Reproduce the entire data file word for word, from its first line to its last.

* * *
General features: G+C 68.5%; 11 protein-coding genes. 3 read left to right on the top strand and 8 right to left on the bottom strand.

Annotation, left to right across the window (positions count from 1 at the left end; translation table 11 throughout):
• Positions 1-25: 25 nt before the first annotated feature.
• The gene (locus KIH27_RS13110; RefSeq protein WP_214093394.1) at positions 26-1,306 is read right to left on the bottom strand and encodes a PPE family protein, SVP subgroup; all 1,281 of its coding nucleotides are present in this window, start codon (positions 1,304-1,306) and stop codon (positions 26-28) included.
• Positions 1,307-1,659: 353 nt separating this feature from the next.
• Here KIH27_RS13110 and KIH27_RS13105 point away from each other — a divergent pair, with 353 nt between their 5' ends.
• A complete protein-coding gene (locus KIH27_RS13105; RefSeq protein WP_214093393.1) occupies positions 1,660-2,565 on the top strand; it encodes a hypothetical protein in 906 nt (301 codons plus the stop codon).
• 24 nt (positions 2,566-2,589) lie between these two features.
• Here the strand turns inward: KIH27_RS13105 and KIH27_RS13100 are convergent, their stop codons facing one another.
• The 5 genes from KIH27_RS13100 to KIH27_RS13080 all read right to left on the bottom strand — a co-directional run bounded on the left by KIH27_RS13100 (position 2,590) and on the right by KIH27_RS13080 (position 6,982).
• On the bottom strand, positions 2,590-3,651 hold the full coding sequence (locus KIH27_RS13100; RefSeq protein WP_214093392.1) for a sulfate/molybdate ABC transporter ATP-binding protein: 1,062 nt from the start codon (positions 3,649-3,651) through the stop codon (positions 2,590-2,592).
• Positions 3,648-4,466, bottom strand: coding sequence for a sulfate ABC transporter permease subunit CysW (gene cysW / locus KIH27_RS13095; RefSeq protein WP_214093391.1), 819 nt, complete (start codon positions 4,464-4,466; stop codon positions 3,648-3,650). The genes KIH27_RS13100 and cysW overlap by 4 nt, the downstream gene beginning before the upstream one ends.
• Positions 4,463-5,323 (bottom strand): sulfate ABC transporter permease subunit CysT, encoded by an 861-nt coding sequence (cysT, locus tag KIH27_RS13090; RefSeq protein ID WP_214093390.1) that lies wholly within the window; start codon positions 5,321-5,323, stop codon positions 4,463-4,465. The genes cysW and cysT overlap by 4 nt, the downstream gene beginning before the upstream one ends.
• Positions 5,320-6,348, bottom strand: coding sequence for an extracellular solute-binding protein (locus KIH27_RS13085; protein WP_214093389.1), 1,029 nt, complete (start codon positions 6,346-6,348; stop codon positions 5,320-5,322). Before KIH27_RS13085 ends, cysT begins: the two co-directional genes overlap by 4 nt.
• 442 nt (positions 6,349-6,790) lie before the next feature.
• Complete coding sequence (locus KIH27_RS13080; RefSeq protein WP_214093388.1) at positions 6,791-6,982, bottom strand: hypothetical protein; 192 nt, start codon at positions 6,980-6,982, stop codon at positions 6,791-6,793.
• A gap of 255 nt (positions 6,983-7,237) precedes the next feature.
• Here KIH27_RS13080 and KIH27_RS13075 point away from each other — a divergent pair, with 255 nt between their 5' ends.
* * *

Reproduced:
General features: G+C 68.5%; 11 protein-coding genes. 3 read left to right on the top strand and 8 right to left on the bottom strand.

Annotation, left to right across the window (positions count from 1 at the left end; translation table 11 throughout):
• Positions 1-25: 25 nt before the first annotated feature.
• The gene (locus KIH27_RS13110; RefSeq protein WP_214093394.1) at positions 26-1,306 is read right to left on the bottom strand and encodes a PPE family protein, SVP subgroup; all 1,281 of its coding nucleotides are present in this window, start codon (positions 1,304-1,306) and stop codon (positions 26-28) included.
• Positions 1,307-1,659: 353 nt separating this feature from the next.
• Here KIH27_RS13110 and KIH27_RS13105 point away from each other — a divergent pair, with 353 nt between their 5' ends.
• A complete protein-coding gene (locus KIH27_RS13105; RefSeq protein WP_214093393.1) occupies positions 1,660-2,565 on the top strand; it encodes a hypothetical protein in 906 nt (301 codons plus the stop codon).
• 24 nt (positions 2,566-2,589) lie between these two features.
• Here the strand turns inward: KIH27_RS13105 and KIH27_RS13100 are convergent, their stop codons facing one another.
• The 5 genes from KIH27_RS13100 to KIH27_RS13080 all read right to left on the bottom strand — a co-directional run bounded on the left by KIH27_RS13100 (position 2,590) and on the right by KIH27_RS13080 (position 6,982).
• On the bottom strand, positions 2,590-3,651 hold the full coding sequence (locus KIH27_RS13100; RefSeq protein WP_214093392.1) for a sulfate/molybdate ABC transporter ATP-binding protein: 1,062 nt from the start codon (positions 3,649-3,651) through the stop codon (positions 2,590-2,592).
• Positions 3,648-4,466, bottom strand: coding sequence for a sulfate ABC transporter permease subunit CysW (gene cysW / locus KIH27_RS13095; RefSeq protein WP_214093391.1), 819 nt, complete (start codon positions 4,464-4,466; stop codon positions 3,648-3,650). The genes KIH27_RS13100 and cysW overlap by 4 nt, the downstream gene beginning before the upstream one ends.
• Positions 4,463-5,323 (bottom strand): sulfate ABC transporter permease subunit CysT, encoded by an 861-nt coding sequence (cysT, locus tag KIH27_RS13090; RefSeq protein ID WP_214093390.1) that lies wholly within the window; start codon positions 5,321-5,323, stop codon positions 4,463-4,465. The genes cysW and cysT overlap by 4 nt, the downstream gene beginning before the upstream one ends.
• Positions 5,320-6,348, bottom strand: coding sequence for an extracellular solute-binding protein (locus KIH27_RS13085; protein WP_214093389.1), 1,029 nt, complete (start codon positions 6,346-6,348; stop codon positions 5,320-5,322). Before KIH27_RS13085 ends, cysT begins: the two co-directional genes overlap by 4 nt.
• 442 nt (positions 6,349-6,790) lie before the next feature.
• Complete coding sequence (locus KIH27_RS13080; RefSeq protein WP_214093388.1) at positions 6,791-6,982, bottom strand: hypothetical protein; 192 nt, start codon at positions 6,980-6,982, stop codon at positions 6,791-6,793.
• A gap of 255 nt (positions 6,983-7,237) precedes the next feature.
• Here KIH27_RS13080 and KIH27_RS13075 point away from each other — a divergent pair, with 255 nt between their 5' ends.